DevOps Does Not Necessitate a Change in Language

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DevOps Does Not Necessitate a Change in Language

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Posted July 14, 2016 in Agile Product Management & Software Engineering Excellence

DevOps is more than a set of tools and scripts used to make software operations easier within a software engineering group. DevOps is also a set of principles based on the belief that when an organization improves its deployment frequency, it will find success with a faster time to market, a lower failure rate on new releases, a shorter time between reporting bugs and deploying fixes in production, and a heightened ability to respond to production operations issues. Increased deployment frequency leads to increased profitability due to these successes. As we explore in a recent Executive Update, when an organization begins an internal DevOps initiative, it will find that it needs architectural changes for its desires to come to fruition.

The resulting architectural discussions may lead to decisions to change the languages and frameworks the organization uses to be more in line with industry best practices. An organization may currently use languages as diverse as C, Java, or JavaScript and frameworks such as .NET, Rails, and AngularJS. The idea that an organization should change from a particular language, such as one of those named above or any of the myriad of others that may be currently in use, to find DevOps success is a slippery slope and is not necessary to implement the DevOps principle of increased deployment frequency. Any language will work well with the right principles and practices in place.

Organizations do need to simplify architecture by moving away from monolithic systems to a more service-oriented architecture (SOA). An organization has a monolithic architecture when different functional areas of their software, such as Web interfaces, data storage, data processing, and error handling and logging, are not separate components. From a DevOps perspective, these monolithic components must be deployed together in an interdependent way, breaking the principle of increased deployment frequency. While not a simple process, moving to an SOA will pay dividends by allowing an organization to deploy independent components separately and quickly.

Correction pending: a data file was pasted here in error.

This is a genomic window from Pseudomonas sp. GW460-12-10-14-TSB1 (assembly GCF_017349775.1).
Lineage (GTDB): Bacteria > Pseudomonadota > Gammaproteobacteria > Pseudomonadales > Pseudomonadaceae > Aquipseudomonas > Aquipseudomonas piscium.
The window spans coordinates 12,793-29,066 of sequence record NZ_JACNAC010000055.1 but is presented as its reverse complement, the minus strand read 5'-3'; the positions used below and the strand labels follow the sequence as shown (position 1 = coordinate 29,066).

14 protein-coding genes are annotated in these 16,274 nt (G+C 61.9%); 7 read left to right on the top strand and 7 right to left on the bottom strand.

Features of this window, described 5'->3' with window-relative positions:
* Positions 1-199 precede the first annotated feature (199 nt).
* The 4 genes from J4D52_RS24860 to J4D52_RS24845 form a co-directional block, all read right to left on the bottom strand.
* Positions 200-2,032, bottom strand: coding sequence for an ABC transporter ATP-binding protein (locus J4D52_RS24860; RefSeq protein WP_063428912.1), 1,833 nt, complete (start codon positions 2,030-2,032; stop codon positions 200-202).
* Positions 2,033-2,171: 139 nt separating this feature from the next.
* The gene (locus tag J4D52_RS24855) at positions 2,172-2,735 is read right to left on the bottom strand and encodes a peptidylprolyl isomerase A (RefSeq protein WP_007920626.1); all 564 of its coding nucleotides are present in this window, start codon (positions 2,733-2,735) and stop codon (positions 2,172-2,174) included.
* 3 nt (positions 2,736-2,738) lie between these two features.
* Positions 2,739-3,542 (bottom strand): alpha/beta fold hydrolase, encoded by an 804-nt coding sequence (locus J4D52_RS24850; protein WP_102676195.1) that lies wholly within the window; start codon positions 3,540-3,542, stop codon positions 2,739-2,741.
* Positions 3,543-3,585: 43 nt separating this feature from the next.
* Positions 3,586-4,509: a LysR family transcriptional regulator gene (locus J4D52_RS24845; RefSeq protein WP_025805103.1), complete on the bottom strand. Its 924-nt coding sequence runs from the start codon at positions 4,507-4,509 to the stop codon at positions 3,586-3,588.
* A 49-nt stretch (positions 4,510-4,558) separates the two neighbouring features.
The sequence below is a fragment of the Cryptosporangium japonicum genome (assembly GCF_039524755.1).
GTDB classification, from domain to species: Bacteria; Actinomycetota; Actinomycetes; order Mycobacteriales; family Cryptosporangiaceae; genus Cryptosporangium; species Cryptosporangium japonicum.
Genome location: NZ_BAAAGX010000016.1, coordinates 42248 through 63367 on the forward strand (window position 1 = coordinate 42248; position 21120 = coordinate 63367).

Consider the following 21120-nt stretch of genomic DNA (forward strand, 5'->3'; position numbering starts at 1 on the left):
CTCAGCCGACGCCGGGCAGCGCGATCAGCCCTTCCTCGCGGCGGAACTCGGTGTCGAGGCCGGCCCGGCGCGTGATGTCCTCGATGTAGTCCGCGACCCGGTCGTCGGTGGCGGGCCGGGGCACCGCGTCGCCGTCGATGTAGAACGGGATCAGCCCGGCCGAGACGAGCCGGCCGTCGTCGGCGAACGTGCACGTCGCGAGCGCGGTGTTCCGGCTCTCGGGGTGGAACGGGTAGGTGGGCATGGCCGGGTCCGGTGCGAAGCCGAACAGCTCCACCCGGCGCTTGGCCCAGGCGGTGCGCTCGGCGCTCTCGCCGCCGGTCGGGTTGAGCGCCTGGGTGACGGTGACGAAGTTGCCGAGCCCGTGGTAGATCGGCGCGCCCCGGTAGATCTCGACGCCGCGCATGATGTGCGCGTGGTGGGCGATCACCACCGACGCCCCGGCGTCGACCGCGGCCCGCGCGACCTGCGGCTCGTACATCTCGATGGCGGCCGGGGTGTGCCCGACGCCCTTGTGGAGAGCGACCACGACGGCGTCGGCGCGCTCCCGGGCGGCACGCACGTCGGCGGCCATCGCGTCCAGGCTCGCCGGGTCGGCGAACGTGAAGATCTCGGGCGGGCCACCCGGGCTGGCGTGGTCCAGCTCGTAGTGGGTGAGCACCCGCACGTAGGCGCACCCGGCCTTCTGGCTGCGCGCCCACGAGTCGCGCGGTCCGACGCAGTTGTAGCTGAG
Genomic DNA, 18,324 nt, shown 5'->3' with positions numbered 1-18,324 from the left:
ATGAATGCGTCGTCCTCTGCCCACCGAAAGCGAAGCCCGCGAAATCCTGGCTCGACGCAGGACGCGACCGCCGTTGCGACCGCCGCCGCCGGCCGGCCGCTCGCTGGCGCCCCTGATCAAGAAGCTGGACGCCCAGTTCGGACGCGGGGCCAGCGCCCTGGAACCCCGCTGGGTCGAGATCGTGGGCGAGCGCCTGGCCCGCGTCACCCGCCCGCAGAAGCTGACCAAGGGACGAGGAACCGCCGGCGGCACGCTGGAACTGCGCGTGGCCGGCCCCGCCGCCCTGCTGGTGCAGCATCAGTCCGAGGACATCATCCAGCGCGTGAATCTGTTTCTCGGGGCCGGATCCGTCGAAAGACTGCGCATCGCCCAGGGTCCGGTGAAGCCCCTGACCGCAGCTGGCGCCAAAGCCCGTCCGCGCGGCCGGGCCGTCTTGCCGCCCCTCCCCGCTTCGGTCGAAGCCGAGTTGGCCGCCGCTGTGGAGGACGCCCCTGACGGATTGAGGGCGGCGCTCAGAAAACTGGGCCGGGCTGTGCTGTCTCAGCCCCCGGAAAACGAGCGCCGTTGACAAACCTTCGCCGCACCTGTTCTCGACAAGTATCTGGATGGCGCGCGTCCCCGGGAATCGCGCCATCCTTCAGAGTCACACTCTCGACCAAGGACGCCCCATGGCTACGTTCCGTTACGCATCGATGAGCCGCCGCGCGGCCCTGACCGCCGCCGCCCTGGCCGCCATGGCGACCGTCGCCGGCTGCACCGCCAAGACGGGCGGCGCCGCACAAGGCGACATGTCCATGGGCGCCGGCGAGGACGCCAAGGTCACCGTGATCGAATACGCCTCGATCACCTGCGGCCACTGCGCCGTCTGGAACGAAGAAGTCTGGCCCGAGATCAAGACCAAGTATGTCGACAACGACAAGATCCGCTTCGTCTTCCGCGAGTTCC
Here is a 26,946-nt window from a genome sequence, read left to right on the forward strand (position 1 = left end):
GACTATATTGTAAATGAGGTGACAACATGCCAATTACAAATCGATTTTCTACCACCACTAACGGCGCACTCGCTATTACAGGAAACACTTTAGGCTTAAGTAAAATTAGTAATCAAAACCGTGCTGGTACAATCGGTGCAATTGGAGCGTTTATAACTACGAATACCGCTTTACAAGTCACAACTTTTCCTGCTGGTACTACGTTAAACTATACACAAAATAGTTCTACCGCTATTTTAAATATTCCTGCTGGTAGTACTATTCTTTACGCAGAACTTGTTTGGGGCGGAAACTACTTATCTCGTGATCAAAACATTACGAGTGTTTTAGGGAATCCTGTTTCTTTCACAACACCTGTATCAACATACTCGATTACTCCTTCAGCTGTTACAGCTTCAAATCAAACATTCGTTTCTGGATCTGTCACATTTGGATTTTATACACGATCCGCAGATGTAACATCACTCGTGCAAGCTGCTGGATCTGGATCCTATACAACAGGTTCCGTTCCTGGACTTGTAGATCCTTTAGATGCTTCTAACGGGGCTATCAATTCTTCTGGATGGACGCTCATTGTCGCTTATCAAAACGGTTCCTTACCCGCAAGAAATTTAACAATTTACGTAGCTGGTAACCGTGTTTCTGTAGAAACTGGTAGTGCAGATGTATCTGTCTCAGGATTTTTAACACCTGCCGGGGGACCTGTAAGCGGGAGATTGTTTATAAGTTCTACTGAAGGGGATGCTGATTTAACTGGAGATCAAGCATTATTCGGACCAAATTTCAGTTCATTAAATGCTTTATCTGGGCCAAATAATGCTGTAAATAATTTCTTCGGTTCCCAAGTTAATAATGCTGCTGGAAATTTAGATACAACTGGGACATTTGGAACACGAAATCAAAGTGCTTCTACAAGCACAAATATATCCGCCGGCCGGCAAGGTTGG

Organizations commonly take a large amount of time at the beginning of a software development project to architect the entire solution, making system design and software engineering decisions before the first new feature has been written. This methodology is referred to as "big design up front" (BDUF) and is not in line with Agile or DevOps principles. Ultimately, all architectural and development decisions should be guided by the simple principles of Agile, leaving no room for BDUF, which can suffocate even the most enthusiastic DevOps initiatives under the pressures of having to answer questions about the future needs of a software system with only imperfect levels of information.